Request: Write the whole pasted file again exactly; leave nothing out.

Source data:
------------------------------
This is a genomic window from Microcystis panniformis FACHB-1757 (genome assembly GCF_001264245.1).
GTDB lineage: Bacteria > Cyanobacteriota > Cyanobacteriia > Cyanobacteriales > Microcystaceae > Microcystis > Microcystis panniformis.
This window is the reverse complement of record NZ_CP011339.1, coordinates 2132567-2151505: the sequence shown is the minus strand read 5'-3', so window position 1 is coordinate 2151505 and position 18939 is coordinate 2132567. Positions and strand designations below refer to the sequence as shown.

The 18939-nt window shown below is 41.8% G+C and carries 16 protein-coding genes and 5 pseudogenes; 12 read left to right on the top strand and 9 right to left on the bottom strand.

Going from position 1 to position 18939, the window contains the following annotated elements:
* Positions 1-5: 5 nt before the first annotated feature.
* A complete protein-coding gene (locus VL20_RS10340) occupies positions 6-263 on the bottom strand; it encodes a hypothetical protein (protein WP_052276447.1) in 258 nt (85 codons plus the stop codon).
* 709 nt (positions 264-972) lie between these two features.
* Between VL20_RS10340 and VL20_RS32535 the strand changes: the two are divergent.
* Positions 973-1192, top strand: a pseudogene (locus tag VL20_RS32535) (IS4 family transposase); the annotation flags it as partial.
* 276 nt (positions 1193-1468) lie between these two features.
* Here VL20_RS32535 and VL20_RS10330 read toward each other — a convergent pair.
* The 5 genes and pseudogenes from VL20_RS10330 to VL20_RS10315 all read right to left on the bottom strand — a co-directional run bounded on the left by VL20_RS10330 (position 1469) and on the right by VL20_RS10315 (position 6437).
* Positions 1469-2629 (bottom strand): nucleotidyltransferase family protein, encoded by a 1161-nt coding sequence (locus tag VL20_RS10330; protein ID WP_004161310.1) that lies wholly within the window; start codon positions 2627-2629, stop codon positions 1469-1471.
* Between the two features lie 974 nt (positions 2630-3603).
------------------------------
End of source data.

This is a genomic window from Microcystis panniformis FACHB-1757 (genome assembly GCF_001264245.1).
GTDB lineage: Bacteria > Cyanobacteriota > Cyanobacteriia > Cyanobacteriales > Microcystaceae > Microcystis > Microcystis panniformis.
This window is the reverse complement of record NZ_CP011339.1, coordinates 2132567-2151505: the sequence shown is the minus strand read 5'-3', so window position 1 is coordinate 2151505 and position 18939 is coordinate 2132567. Positions and strand designations below refer to the sequence as shown.

The 18939-nt window shown below is 41.8% G+C and carries 16 protein-coding genes and 5 pseudogenes; 12 read left to right on the top strand and 9 right to left on the bottom strand.

Going from position 1 to position 18939, the window contains the following annotated elements:
* Positions 1-5: 5 nt before the first annotated feature.
* A complete protein-coding gene (locus VL20_RS10340) occupies positions 6-263 on the bottom strand; it encodes a hypothetical protein (protein WP_052276447.1) in 258 nt (85 codons plus the stop codon).
* 709 nt (positions 264-972) lie between these two features.
* Between VL20_RS10340 and VL20_RS32535 the strand changes: the two are divergent.
* Positions 973-1192, top strand: a pseudogene (locus tag VL20_RS32535) (IS4 family transposase); the annotation flags it as partial.
* 276 nt (positions 1193-1468) lie between these two features.
* Here VL20_RS32535 and VL20_RS10330 read toward each other — a convergent pair.
* The 5 genes and pseudogenes from VL20_RS10330 to VL20_RS10315 all read right to left on the bottom strand — a co-directional run bounded on the left by VL20_RS10330 (position 1469) and on the right by VL20_RS10315 (position 6437).
* Positions 1469-2629 (bottom strand): nucleotidyltransferase family protein, encoded by a 1161-nt coding sequence (locus tag VL20_RS10330; protein ID WP_004161310.1) that lies wholly within the window; start codon positions 2627-2629, stop codon positions 1469-1471.
* Between the two features lie 974 nt (positions 2630-3603).